My next Flex experiment

First the background of the problem.
I have a site with lots of pages with lots of articles of varying lengths. I illustrate the articles with pictures. I have two classes for pictures, one for big pictures that are centred almost full width and another for small pictures that are floated right. To appear in context I want a small floated picture to appear alongside the paragraph which mentions the subject of the picture. I therefore place the <figure> element with the class .smallpic before the relevant paragraph and it all works nicely.
Now, when I go responsive and the text beside the picture gets too narrow, I add a break to lose the float and centre the image, and that works.
Here is the bit I don’t like, the order. In the narrow view we see the elements in their true html order, with the picture before the relevant paragraph. When floated right, it appears to be after the paragraph, which is where I would like it to appear. This was something I never could solve and would have to live with it, the float must come first to appear next to the paragraph.
Then enter Flexbox, it can re-order elements within it. I did a quick experiment to see if I could make this work and in this simple test it did.

Here I have a few sections with headers and paragraphs. On the section about bees, I have a photo of a bee that floats nicely next to the paragraph in the wide view. In the narrow view it centres below the paragraph with the help of flex. Normally it would have appeared between the heading and the paragraph like the fish one, which looks awful IMO.
In real life, my articles are not like this, each section is not just one paragraph there may be several. A paragraph with a picture may not be the first or last one in the section.

In this more realistic example, the section is about insects and only the second (middle) paragraph mentions bees. Using the same method puts the image at the very end of the section, detaching it from its paragraph.
So, how do we make the image display after the paragraph that follows it?
I’m thinking I would need to add classes to each element in the section to define its order in the flex (yet to try this). Or does someone have a smarter suggestion?

Setting order classes does work. But is that the best way?

In my eyes, that’s the best way (and the most appropriate use of flexbox.)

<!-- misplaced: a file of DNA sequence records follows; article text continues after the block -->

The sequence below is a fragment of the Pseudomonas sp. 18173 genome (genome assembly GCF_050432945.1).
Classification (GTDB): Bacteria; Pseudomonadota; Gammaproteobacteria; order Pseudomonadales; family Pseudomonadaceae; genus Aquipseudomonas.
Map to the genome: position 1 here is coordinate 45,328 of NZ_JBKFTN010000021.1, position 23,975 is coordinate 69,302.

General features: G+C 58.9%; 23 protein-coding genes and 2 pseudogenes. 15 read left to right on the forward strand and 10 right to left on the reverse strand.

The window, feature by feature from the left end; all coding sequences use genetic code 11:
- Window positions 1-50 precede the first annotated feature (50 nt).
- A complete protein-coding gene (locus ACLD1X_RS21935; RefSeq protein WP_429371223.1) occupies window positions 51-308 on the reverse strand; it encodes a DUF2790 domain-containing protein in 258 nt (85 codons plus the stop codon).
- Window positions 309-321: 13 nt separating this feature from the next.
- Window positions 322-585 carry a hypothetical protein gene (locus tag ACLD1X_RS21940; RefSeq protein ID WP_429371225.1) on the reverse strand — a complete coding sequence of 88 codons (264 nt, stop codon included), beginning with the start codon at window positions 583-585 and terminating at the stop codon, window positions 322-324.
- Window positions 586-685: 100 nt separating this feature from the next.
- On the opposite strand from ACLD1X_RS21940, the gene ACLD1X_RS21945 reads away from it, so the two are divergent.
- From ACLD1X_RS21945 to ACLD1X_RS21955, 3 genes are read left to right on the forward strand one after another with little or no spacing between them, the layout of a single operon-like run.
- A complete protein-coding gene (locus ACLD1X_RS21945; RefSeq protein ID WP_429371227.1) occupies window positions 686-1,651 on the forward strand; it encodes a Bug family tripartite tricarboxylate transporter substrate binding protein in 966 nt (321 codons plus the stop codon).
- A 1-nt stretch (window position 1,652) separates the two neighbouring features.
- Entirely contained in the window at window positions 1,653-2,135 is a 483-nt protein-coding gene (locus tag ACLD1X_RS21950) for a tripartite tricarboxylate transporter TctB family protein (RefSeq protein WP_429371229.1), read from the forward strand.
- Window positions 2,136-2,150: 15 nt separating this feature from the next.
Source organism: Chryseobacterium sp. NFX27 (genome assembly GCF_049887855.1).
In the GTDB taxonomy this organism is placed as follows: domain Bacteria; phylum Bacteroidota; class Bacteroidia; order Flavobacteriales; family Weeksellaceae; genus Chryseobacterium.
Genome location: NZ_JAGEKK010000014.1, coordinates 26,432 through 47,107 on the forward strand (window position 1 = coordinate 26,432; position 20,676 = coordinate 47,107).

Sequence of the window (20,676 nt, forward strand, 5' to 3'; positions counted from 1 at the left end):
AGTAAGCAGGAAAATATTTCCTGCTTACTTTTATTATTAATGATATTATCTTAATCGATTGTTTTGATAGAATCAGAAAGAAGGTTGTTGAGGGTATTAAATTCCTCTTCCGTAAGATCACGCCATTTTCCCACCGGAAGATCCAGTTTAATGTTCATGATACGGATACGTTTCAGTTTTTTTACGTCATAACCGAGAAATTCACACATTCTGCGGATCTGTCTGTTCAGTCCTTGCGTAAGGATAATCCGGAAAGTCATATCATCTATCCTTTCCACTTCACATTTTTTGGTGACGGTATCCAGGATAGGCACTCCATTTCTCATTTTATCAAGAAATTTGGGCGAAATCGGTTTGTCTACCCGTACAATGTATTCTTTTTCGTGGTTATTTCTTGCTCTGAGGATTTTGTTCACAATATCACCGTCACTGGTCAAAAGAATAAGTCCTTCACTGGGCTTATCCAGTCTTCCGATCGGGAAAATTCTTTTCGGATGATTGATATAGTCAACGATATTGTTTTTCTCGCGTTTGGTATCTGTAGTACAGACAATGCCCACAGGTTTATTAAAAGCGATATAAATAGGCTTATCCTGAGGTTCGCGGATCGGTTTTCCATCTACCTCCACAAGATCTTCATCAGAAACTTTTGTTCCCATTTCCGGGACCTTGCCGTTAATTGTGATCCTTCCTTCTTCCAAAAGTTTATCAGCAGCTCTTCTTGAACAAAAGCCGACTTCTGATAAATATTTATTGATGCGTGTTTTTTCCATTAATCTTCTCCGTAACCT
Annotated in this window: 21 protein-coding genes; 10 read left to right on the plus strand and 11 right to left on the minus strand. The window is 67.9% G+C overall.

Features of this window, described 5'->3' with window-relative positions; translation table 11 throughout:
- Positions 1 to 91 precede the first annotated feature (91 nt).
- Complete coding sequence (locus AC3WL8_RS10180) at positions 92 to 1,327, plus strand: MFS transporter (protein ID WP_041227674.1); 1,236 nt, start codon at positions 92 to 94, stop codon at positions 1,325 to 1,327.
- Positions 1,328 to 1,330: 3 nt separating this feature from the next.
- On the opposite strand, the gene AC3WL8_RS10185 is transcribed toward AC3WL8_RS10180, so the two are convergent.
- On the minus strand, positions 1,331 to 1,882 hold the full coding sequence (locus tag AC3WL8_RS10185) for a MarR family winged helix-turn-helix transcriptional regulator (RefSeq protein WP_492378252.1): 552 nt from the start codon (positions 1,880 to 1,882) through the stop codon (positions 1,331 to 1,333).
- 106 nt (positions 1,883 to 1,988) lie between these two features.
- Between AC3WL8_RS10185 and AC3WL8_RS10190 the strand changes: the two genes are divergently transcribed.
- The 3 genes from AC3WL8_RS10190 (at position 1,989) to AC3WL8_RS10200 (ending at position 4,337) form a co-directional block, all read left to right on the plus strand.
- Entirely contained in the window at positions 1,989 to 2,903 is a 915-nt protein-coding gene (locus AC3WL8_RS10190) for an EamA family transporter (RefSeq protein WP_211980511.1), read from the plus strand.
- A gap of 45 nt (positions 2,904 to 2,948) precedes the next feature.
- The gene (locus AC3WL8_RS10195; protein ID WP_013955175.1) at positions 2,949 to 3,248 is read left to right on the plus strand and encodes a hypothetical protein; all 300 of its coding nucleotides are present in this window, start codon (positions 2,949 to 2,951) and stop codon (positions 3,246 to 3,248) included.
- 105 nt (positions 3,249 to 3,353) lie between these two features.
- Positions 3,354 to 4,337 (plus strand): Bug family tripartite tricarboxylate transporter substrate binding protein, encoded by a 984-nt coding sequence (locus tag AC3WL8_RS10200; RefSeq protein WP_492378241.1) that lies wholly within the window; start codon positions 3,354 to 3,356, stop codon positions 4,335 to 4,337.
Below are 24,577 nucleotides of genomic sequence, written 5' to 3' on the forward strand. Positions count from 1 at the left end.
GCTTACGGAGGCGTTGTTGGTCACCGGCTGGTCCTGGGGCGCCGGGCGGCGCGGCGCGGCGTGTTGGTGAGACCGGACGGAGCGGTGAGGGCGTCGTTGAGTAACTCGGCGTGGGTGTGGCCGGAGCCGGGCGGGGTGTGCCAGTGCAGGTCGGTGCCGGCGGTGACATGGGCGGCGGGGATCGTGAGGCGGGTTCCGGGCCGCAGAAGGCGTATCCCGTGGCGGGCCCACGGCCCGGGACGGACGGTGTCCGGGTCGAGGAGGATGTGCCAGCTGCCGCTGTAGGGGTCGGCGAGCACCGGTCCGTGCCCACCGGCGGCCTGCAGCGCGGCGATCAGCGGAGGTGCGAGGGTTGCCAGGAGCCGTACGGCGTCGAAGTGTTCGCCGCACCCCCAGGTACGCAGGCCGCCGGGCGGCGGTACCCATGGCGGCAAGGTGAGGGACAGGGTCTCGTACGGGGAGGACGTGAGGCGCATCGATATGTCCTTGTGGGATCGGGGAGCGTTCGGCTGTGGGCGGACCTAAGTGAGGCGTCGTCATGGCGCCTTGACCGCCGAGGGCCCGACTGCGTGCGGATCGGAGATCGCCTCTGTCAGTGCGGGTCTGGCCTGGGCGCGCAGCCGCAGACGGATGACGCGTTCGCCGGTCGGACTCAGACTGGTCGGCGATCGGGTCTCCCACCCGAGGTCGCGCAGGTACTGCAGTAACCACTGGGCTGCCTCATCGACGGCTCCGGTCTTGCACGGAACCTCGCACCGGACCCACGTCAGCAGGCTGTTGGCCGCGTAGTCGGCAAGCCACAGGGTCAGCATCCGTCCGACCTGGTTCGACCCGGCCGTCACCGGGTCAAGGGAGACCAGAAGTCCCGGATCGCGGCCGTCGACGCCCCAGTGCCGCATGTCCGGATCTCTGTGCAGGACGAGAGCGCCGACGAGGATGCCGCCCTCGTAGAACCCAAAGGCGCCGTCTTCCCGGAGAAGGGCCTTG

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That’s good to know.
Though I was sort of hoping you were going to show me some clever css magic I didn’t know about that would automate it somehow.
Perhaps I could avoid having to label every element in the section with a class by grouping just the paragraph and its picture in a generic <div> with a flex class. Good idea?
But then with the method above I don’t have to set the earlier ones to .ord1 as order 1 is the default, right? I’m just thinking of very long sections with lots of paragraphs or lots of pictures where it may get tedious or complicated.

I mean to keep a paragraph associated with the figure, couldn’t you just nest the figure inside the paragraph element (whatever paragraph it’s relevant to?)

Perhaps wrap the actual text in a span or something if you want left/right columns?

If no order is specified, it defaults to the source order. So it’s however you do your source.

Never thought of putting the <figure> in the <p>, wasn’t sure if that was semantically or structurally correct, but if you say so.

I’m just throwing ideas out there. Try it out and see what happens.

Putting <figure> in the <p> does not work, because they are now parent and child, not siblings in the flex container. It would need the like you mentioned.

Why does this not work?

I’ll try with the <div> wrap like I said before.

That nailed it.

Further explanation is needed :slight_smile: . Are you wondering about the source ordering?

Yes; change it to a div. I was just about to post that. The <figure> element can’t be inside of a <p> apparently. Checking “inspect element” showed it broken (the parent/children nesting of p/figure).

The photo stays before the paragraph.

I had a feeling that the validator might cough at that. I’m trusting your word too much :smile:
That’s me done for this evening, catch you later.

At least the idea / theory was there :slight_smile: . I didn’t even think about validity of figure inside of p. As said, I just threw ideas out. Good job with the div idea. Beat me to it.

Catch you on the flip side :cookie:

I can’t blame you. HTML5 is so “loose” I’m surprised it has any rules

It doesn’t. The first thing they did was to abandon the standards for how markup languages should work that HTML 2 through HTML 4 all followed.

Now the tests work, I’m now going through my pages adding this to a real working site where needed.
About the prefixes, I have prefixes for the main container display. Are there any additional ones for the other properties?
This is what I have:-

.flexpic      {
              display: -webkit-box;
              display: -moz-box;
              display: -ms-flexbox;
              display: -webkit-flex;
              display: flex;
              flex-direction: column;
.flexpic figure      {
              order: 2;

You can add in other prefixes if you want. Just because of how “new” flex is, I add prefixes everywhere possible just to get the most out of older browsers.

Check here - .

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I’m no expert with this, but won’t
display: -webkit-flex;
over-write the preceding
display: -webkit-box;

That’s the point. -webkit-box is an older version of its implementation of flexbox. Newer webkits implemented -webkit-flex due to change in syntax (multiple versions of flexbox syntax were proposed (2009, 2011, etc) so -webkit-flex was made. Then, that was made into just display:flex;.

The point is that really old webkit can get -webkit-box, while “newer” but old webkit gets -webkit-box. Modern browsers get display:flex.